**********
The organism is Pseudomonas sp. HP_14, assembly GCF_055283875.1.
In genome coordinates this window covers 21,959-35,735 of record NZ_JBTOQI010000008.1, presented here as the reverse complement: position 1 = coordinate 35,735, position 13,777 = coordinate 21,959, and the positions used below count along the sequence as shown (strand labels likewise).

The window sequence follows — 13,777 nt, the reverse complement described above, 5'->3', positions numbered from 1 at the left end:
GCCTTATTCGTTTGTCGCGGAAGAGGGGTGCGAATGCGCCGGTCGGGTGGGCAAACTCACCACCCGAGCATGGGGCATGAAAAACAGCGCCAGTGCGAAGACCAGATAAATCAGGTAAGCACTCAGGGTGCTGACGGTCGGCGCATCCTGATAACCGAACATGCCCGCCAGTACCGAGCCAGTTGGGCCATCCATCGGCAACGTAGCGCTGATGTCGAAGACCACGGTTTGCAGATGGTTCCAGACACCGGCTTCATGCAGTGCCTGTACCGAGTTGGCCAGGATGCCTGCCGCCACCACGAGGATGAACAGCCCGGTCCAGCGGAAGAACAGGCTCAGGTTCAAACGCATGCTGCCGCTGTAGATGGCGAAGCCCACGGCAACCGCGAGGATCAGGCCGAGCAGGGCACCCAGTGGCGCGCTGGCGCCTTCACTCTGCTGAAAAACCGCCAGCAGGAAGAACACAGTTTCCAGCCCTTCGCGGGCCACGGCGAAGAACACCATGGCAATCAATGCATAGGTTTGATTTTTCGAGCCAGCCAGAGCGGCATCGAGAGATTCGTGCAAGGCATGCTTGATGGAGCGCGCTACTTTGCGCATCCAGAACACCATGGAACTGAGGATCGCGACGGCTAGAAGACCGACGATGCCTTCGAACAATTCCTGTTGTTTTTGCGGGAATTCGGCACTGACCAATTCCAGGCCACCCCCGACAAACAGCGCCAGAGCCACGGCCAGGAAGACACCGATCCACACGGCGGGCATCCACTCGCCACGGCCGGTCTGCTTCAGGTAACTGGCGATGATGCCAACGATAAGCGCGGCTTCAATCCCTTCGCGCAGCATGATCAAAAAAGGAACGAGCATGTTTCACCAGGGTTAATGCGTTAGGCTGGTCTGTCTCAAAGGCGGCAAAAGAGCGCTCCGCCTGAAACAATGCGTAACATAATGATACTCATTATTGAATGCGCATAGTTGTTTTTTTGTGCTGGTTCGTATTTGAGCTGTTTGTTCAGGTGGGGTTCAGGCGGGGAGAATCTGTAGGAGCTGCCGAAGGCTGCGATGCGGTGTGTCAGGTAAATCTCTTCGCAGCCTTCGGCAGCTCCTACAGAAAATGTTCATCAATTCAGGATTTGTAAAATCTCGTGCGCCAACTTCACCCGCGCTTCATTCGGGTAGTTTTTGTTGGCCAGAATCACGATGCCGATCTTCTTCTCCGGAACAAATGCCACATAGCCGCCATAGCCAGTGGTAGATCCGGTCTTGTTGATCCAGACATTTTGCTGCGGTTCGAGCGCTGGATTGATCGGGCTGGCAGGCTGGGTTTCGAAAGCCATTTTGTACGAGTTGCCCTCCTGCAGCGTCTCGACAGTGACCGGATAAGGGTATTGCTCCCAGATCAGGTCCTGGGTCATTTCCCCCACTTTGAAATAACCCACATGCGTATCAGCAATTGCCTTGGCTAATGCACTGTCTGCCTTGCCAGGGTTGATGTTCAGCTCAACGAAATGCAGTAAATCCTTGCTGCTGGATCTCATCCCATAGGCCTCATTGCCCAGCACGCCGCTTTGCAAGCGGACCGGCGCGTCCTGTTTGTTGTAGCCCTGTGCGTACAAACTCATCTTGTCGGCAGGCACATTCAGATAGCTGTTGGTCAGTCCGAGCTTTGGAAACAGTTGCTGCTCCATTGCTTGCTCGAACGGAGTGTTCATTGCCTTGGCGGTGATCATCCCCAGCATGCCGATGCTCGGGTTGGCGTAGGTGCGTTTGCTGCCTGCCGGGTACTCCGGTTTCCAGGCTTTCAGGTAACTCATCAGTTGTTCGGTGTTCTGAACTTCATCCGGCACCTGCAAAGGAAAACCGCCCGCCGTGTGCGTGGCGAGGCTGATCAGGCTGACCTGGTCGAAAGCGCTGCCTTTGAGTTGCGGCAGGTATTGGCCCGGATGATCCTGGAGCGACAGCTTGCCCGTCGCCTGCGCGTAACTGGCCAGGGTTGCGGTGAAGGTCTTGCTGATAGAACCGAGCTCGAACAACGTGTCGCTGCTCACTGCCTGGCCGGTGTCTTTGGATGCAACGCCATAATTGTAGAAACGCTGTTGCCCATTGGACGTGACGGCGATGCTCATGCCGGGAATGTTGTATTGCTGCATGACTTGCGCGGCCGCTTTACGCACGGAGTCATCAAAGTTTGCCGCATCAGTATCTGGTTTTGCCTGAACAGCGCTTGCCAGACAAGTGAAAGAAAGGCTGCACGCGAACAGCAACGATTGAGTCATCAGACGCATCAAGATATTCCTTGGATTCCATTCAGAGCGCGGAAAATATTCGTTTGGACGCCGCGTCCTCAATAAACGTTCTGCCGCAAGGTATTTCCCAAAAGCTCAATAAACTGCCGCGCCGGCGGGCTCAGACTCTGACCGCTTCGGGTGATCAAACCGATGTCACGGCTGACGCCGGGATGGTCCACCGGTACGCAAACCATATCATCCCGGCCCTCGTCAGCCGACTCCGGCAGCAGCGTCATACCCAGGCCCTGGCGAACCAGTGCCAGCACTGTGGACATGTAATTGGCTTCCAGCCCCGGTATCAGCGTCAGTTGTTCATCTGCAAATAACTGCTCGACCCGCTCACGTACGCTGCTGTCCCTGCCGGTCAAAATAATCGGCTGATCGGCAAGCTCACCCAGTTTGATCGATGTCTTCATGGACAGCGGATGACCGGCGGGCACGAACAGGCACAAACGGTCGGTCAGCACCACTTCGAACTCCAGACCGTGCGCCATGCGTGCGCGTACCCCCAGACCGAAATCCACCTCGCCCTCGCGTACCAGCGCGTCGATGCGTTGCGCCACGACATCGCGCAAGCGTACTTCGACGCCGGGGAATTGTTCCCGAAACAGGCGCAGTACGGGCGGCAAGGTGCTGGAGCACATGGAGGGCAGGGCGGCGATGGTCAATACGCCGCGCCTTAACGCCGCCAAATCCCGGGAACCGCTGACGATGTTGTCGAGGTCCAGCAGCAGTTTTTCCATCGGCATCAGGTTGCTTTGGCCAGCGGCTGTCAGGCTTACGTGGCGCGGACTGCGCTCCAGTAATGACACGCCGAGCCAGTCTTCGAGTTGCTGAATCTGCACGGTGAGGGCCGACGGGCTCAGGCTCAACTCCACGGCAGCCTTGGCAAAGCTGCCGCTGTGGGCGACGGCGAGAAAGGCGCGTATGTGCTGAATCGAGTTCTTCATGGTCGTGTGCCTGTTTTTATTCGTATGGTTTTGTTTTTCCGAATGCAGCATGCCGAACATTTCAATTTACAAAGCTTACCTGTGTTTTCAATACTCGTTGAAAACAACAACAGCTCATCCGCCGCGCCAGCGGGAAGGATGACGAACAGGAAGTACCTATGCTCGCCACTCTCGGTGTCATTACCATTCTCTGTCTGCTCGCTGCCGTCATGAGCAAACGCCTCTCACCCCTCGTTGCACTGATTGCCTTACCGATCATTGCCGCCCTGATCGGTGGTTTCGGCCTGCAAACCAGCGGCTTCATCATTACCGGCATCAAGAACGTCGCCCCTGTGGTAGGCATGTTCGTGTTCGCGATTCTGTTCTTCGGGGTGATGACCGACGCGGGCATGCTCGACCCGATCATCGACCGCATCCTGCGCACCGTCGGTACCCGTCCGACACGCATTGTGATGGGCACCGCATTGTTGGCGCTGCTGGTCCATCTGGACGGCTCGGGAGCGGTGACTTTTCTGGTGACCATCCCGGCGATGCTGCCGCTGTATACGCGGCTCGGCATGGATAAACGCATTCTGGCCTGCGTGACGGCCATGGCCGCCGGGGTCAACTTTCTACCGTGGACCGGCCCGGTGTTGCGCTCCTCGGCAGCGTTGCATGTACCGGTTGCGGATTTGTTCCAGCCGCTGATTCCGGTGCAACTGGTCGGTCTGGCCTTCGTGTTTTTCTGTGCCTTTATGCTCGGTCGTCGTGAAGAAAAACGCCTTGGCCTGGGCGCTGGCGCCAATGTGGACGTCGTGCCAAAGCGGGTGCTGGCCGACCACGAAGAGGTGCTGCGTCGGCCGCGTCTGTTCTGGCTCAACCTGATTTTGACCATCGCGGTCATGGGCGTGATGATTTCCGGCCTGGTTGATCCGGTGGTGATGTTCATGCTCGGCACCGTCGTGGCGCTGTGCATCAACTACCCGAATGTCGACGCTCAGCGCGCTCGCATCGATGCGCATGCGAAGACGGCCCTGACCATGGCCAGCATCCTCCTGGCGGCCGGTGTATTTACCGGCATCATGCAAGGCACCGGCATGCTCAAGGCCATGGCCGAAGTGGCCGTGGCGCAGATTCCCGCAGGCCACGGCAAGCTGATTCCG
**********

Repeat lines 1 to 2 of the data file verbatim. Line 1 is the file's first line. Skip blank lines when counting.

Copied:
The organism is Pseudomonas sp. HP_14, assembly GCF_055283875.1.
In genome coordinates this window covers 21,959-35,735 of record NZ_JBTOQI010000008.1, presented here as the reverse complement: position 1 = coordinate 35,735, position 13,777 = coordinate 21,959, and the positions used below count along the sequence as shown (strand labels likewise).